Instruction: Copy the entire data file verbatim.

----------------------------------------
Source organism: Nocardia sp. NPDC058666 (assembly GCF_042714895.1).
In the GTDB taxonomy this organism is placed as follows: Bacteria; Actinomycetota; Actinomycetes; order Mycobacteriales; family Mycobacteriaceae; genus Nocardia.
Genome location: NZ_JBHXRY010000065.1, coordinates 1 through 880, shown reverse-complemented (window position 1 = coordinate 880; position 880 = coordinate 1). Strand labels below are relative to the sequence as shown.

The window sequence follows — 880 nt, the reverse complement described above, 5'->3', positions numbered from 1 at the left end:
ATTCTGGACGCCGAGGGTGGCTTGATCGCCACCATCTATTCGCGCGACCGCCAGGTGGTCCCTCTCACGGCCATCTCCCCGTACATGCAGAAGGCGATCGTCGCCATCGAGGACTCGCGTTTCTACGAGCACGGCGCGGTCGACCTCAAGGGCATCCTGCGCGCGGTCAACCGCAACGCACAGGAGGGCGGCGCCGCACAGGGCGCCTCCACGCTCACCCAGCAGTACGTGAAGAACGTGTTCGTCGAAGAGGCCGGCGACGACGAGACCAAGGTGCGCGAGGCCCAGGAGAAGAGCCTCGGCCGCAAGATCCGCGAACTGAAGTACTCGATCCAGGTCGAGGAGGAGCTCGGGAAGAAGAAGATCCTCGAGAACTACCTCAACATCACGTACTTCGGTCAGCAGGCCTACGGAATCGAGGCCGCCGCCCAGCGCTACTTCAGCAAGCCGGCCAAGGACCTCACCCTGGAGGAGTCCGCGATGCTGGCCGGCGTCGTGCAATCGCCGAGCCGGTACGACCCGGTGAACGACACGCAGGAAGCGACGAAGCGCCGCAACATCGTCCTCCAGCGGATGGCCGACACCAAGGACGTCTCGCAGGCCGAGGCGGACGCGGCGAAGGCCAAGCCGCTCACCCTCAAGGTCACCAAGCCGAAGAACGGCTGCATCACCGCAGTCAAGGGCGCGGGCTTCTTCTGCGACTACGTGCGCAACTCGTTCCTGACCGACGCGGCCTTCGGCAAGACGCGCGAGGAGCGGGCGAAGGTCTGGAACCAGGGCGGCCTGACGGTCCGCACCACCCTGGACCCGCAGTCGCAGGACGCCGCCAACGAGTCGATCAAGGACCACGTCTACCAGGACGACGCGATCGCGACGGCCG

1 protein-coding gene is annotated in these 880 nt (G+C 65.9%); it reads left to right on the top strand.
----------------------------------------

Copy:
Source organism: Nocardia sp. NPDC058666 (assembly GCF_042714895.1).
In the GTDB taxonomy this organism is placed as follows: Bacteria; Actinomycetota; Actinomycetes; order Mycobacteriales; family Mycobacteriaceae; genus Nocardia.
Genome location: NZ_JBHXRY010000065.1, coordinates 1 through 880, shown reverse-complemented (window position 1 = coordinate 880; position 880 = coordinate 1). Strand labels below are relative to the sequence as shown.

The window sequence follows — 880 nt, the reverse complement described above, 5'->3', positions numbered from 1 at the left end:
ATTCTGGACGCCGAGGGTGGCTTGATCGCCACCATCTATTCGCGCGACCGCCAGGTGGTCCCTCTCACGGCCATCTCCCCGTACATGCAGAAGGCGATCGTCGCCATCGAGGACTCGCGTTTCTACGAGCACGGCGCGGTCGACCTCAAGGGCATCCTGCGCGCGGTCAACCGCAACGCACAGGAGGGCGGCGCCGCACAGGGCGCCTCCACGCTCACCCAGCAGTACGTGAAGAACGTGTTCGTCGAAGAGGCCGGCGACGACGAGACCAAGGTGCGCGAGGCCCAGGAGAAGAGCCTCGGCCGCAAGATCCGCGAACTGAAGTACTCGATCCAGGTCGAGGAGGAGCTCGGGAAGAAGAAGATCCTCGAGAACTACCTCAACATCACGTACTTCGGTCAGCAGGCCTACGGAATCGAGGCCGCCGCCCAGCGCTACTTCAGCAAGCCGGCCAAGGACCTCACCCTGGAGGAGTCCGCGATGCTGGCCGGCGTCGTGCAATCGCCGAGCCGGTACGACCCGGTGAACGACACGCAGGAAGCGACGAAGCGCCGCAACATCGTCCTCCAGCGGATGGCCGACACCAAGGACGTCTCGCAGGCCGAGGCGGACGCGGCGAAGGCCAAGCCGCTCACCCTCAAGGTCACCAAGCCGAAGAACGGCTGCATCACCGCAGTCAAGGGCGCGGGCTTCTTCTGCGACTACGTGCGCAACTCGTTCCTGACCGACGCGGCCTTCGGCAAGACGCGCGAGGAGCGGGCGAAGGTCTGGAACCAGGGCGGCCTGACGGTCCGCACCACCCTGGACCCGCAGTCGCAGGACGCCGCCAACGAGTCGATCAAGGACCACGTCTACCAGGACGACGCGATCGCGACGGCCG

1 protein-coding gene is annotated in these 880 nt (G+C 65.9%); it reads left to right on the top strand.